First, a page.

Implementation

 

Public child welfare agencies face many challenges, but perhaps the most challenging obstacle 

affecting the way agencies disseminate information is the strict child confidentiality laws 

governing them. These laws vary broadly from state to state. Indeed, many agencies are bound by 

laws that prevent them from saying anything about the cases they handle or the clients they serve. 

Although these laws are strict, they are never an excuse for “no  comment.”

 

One of the best ways to handle the issue of confidentiality is to educate the media and other key 

stakeholders such as elected officials on the actual law in advance of any media attention. It is 

wise to include information on the agency web site regarding key practices, policies and operating 

legal parameters, including the state confidentiality law. Once they understand the legal 

restrictions that bind the agency, reporters tend to be a little more understanding. Instead of 

writing “the agency refused to comment,” they will often write “the agency could not comment 

because of strict confidentiality laws.” The latter sends a distinctly different message to the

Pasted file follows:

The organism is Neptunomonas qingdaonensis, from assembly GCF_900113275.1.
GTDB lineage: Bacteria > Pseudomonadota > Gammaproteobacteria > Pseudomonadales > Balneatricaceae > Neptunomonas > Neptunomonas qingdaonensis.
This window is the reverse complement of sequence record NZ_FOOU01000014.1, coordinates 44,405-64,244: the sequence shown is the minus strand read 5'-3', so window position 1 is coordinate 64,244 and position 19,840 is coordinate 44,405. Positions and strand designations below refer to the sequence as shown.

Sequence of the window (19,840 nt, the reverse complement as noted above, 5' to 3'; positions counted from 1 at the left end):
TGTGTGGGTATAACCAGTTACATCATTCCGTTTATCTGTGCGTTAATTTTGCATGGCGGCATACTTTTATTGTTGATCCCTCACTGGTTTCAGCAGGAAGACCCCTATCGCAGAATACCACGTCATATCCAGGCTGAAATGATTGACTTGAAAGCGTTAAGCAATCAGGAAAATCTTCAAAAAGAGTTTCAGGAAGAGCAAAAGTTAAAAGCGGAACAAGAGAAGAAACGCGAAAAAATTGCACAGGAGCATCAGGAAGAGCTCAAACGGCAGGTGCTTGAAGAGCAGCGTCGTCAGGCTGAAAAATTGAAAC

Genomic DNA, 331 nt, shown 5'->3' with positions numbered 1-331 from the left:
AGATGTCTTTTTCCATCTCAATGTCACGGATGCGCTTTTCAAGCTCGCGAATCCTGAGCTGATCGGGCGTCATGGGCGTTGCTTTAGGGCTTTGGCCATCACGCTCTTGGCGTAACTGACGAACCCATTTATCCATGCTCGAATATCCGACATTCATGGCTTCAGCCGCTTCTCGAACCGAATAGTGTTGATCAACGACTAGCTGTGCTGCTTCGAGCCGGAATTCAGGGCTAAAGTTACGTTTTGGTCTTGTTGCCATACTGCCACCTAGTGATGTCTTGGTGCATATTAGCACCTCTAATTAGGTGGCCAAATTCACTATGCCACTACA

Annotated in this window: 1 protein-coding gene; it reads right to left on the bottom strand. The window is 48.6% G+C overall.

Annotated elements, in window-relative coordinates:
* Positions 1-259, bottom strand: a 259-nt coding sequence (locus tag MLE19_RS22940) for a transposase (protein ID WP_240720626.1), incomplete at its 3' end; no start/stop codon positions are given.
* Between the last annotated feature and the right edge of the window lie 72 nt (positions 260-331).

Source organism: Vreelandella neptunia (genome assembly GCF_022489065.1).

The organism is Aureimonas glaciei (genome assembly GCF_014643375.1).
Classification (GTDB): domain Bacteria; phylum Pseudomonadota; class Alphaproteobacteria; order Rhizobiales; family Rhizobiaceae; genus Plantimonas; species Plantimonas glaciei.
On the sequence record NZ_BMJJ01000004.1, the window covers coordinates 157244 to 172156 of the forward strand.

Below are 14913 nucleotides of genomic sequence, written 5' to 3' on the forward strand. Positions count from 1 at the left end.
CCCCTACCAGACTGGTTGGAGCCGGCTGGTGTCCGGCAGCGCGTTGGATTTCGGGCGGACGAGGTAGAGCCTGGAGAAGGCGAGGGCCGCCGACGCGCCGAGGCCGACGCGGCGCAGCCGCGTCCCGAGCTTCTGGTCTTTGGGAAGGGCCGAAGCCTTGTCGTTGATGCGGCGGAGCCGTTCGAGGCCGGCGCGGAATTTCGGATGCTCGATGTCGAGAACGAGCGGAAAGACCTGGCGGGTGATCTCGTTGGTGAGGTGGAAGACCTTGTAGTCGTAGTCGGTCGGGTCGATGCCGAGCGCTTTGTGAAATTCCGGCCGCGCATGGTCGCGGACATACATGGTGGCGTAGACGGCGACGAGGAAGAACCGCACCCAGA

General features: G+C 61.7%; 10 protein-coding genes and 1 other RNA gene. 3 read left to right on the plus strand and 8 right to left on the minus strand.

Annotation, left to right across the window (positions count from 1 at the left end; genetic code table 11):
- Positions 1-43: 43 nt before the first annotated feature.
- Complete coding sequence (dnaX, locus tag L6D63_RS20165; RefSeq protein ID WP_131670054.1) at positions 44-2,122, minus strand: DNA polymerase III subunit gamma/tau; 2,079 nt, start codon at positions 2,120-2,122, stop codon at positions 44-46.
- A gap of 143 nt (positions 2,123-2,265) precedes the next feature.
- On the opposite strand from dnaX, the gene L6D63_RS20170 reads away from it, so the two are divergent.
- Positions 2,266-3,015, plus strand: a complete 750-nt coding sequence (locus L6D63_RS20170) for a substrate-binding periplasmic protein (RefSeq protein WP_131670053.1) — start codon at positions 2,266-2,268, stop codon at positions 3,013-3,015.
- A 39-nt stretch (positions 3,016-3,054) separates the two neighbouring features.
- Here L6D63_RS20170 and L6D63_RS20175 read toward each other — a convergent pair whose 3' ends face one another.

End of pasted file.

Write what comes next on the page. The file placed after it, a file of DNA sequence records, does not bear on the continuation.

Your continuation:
public.

 

In many states, the media and public are allowed to file petitions in court to open case files. If 

the agency or workers are being falsely accused of mishandling a case, urging the media to gain 

access to the details can work to the agency’s advantage. In suggesting reporters open a case file, 

they are much less likely to think the agency has something to hide. Another strategy is for the 

agency itself to petition the court to have the case file opened so officials can speak about the 

case. If a reporter makes it known in advance of their intent to open a case file, make sure that a 

review is made of the contents and that key messages are developed to address any issues they might 

find.

 

As mentioned before, “no comment” is never acceptable. Despite restrictions on commenting on 

specific cases and clients, every opportunity should be taken to convey the agency’s view through 

messages. For instance, a response such as “I can’t tell you specifics about this case, but what I 

can tell you is that we make every effort to keep families safely together,” followed by detailed 

information regarding the agency programs designed to support unification, is better than saying 

nothing at all. Seize the  opportunity to talk about innovations or agency needs that are related 

to the situation. For instance, an abandoned baby provides segue into a discussion of agency-funded 

community supports for parents. Often, reporters will call digging for information about a certain 

case and become interested in doing an additional story related to the agency that highlights 

programs  to

families and the community. Every media inquiry is an opportunity to relay a positive message about 

the  agency.

 






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